|50g||golden basmati rice||178 cal|
|35g||dehydrated chicken||126 cal|
|5g||dehydrated onion||23 cal|
|1/4 tsp||garlic powder||0 cal|
|1/4 tsp||onion powder||0 cal|
|1/8 tsp||ginger powder||0 cal|
|1/8 tsp||turmeric||0 cal|
|1/4 tsp||garam masala||0 cal|
|1/4 tsp||ground coriander||0 cal|
|1/8 tsp||cumin||0 cal|
|1/4 tsp||paprika||0 cal|
|1/8 tsp||cardamom||0 cal|
|1/8 tsp||nutmeg||0 cal|
|1/8 tsp||cayenne||0 cal|
|10g||sour cream powder or dehydrated greek yogurt||40 cal|
|10g||dehydrated tomato paste||32 cal|
|1/8 tsp||True Lime||0 cal|
|8g, 1 tbsp||milk powder||40 cal|
|7g, 1 tbsp||butter powder||53 cal|
|small spring||dehydrated cilantro||0 cal|
|to taste||salt||0 cal|
- basmati rice
- All other in ingredients and spices, except for salt.
Sometimes we do things not out of necessity, but simply because we can. So why not eat chicken tikka masala while out backpacking?!
I know it sounds crazy, because it is, but this recipe is much easier than it appears. While the list of ingredients is quite long, the preparation is very minimal and the payoff is nothing short of ‘surprisingly amazing.’
Admittedly, the prepared photo above is a little misleading because it’s cooked in two batches. The rice and chicken was rehydrated and then drained, then the sauce was rehydrated and poured on top of the rice. That was done simply for aesthetic reasons, but on the trail I would absolutely cook it in the same pot; although in two stages. While you won’t get the tasty masala sauce draped over the basmati rice, the taste will be the same and you’ll have less cleaning to do if you eat straight out of your pot.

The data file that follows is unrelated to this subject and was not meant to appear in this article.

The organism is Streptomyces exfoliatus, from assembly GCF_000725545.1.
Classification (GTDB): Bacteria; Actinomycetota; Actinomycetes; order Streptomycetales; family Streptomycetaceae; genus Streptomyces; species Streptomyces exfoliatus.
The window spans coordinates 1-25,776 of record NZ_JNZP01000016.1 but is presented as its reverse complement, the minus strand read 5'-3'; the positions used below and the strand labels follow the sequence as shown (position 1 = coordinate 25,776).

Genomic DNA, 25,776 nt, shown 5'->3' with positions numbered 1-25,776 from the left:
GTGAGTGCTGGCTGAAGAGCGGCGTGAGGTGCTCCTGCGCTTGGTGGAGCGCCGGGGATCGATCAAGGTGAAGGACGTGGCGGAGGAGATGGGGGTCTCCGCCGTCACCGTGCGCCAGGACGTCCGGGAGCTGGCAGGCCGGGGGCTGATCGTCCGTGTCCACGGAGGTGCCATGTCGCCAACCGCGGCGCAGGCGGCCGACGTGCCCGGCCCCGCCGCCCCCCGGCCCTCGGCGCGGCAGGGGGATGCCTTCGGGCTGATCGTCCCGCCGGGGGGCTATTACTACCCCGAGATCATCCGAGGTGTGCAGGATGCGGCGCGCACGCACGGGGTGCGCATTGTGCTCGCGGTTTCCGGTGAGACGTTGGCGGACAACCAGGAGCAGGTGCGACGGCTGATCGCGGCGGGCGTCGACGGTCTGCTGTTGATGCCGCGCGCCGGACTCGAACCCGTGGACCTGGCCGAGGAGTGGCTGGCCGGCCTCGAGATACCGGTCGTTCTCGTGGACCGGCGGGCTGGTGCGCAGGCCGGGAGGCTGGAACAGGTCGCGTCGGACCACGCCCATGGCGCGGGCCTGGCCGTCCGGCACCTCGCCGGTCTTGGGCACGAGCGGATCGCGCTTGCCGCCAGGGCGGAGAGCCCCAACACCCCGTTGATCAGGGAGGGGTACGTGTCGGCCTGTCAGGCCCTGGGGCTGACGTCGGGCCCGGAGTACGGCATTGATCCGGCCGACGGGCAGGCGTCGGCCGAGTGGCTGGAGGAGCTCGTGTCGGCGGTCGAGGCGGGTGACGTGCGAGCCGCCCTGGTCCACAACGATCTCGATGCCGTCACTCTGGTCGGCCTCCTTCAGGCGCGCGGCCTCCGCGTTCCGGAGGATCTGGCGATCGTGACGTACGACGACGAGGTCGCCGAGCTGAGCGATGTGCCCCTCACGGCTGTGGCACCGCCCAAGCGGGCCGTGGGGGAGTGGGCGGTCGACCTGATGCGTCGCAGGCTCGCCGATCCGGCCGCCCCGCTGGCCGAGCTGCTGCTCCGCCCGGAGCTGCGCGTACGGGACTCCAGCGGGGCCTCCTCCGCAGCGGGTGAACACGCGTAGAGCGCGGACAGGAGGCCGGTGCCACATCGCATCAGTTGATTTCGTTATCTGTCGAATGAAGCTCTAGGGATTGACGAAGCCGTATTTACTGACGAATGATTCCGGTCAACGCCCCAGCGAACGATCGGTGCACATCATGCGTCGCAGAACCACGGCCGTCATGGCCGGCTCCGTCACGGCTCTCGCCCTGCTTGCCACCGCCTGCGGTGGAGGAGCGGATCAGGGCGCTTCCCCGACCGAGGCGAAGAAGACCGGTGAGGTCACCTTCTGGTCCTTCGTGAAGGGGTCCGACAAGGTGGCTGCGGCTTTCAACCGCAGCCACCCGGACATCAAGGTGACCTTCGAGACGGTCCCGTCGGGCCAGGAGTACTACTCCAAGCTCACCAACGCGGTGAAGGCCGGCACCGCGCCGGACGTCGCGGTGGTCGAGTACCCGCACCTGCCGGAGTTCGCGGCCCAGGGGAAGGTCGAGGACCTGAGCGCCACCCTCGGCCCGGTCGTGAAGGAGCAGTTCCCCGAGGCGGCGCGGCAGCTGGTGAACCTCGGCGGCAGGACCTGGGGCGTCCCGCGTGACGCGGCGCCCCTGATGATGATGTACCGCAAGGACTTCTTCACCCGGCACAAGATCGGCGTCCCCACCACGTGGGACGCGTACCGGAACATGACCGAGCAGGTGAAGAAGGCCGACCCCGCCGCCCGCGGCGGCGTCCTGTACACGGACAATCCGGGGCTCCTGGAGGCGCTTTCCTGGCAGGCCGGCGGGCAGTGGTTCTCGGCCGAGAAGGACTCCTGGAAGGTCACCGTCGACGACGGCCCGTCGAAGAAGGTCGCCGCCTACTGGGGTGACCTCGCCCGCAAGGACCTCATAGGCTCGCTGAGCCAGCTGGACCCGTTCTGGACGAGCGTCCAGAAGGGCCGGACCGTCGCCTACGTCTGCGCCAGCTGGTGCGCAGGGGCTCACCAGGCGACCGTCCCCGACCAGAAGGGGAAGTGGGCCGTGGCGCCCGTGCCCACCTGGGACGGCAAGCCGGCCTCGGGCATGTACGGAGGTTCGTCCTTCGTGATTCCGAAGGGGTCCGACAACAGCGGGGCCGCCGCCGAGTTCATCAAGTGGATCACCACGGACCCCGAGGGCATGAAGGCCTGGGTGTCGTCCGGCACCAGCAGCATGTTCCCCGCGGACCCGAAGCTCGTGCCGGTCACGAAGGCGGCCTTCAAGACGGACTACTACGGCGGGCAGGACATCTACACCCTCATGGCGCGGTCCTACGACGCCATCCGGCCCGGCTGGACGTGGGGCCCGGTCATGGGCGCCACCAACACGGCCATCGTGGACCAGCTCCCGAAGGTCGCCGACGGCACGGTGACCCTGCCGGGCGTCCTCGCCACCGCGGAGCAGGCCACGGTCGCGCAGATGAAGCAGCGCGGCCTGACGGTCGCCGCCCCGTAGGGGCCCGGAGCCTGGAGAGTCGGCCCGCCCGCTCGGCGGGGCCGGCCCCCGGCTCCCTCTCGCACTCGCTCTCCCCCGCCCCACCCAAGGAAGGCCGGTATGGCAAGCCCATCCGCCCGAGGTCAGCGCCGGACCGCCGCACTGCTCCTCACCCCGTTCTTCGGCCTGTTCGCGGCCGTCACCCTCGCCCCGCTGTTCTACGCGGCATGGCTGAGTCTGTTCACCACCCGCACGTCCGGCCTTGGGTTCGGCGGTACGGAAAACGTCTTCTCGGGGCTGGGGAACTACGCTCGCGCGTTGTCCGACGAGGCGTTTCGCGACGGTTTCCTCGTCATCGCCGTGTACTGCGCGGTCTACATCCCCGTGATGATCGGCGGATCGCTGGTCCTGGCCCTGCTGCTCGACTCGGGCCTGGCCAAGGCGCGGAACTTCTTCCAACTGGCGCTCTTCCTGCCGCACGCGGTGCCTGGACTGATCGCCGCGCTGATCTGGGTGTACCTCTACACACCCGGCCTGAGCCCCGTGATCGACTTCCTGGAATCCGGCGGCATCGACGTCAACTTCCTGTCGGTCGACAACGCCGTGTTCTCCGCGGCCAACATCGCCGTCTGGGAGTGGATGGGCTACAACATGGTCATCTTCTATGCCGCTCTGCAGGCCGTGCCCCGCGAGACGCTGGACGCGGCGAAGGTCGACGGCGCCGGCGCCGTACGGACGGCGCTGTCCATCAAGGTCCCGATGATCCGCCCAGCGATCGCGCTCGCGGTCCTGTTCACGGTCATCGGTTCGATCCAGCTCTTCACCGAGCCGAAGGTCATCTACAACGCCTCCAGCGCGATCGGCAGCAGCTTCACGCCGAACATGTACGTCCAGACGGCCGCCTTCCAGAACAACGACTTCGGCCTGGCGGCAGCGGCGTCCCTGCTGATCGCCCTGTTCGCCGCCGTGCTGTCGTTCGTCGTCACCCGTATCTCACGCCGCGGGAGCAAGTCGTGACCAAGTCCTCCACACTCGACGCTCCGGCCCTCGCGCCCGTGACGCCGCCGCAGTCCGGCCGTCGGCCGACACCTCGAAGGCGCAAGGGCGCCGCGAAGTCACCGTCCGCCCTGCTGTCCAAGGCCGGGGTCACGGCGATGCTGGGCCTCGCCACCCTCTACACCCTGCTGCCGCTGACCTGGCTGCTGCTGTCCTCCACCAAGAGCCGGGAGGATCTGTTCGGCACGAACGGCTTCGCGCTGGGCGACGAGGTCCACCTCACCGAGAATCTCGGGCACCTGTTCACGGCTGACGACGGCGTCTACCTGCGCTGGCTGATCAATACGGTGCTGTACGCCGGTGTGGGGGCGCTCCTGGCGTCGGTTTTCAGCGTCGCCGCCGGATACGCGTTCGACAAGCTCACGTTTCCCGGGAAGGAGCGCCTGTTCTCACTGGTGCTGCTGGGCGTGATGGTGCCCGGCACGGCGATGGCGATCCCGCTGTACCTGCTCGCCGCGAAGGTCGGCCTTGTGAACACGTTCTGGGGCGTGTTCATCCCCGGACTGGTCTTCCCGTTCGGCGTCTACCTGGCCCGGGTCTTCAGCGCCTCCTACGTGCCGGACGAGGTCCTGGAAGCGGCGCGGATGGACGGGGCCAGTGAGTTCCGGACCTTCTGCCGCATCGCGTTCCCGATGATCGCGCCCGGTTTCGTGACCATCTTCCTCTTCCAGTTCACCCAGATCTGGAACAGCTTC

If you’re British or you eat chicken tikka masala often then this probably won’t blow your pants off, but rest assured it’s good! Because there’s no real uniform recipe for chicken tikka masala this might taste completely different than what you’re used to. I highly recommend doing a test run of this dish before you take it out on a long trip.
Some of the spices may be overpowering if they’re particularly fresh. I have a huge array of spices in my collection, but they’re also pretty old. The measurements of each spice reflects that age; if you have fresher spices you’ll probably want to dial it back a bit. But like I said, make a test batch first.
Doing a test run at home will also allow you to tweak the taste to exactly what you like. During my first batch I couldn’t get the dehydrated greek yogurt to dissolve, it stayed chunky. The second batch had too much tomato paste which made it taste stewy, which wasn’t bad but not exactly what I had in mind. Finally, on the third attempt it was success.
Probably the most important lesson learned from all the testing was powdering the greek yogurt. The dehydrated chips of yogurt are tasty to eat as little snacks, but they don’t rehydrated worth a damn. I highly recommend using powdered sour cream or increasing the powdered milk, it yields a significantly smoother consistency.
- Empty contents of Bag 1 (rice, chicken, and onions) into a pot and submerge under 1/2"-1" of water.
- Cover and simmer for 10 minutes, stirring occasionally.
- Check chicken for doneness, and make sure rice is still plenty wet. Aim for very wet but not soupy.
- Add contents of Bag 2 (spices) and stir over low heat.
- If necessary, add more water.
- Season to taste with salt. (you will need to add salt, trust me)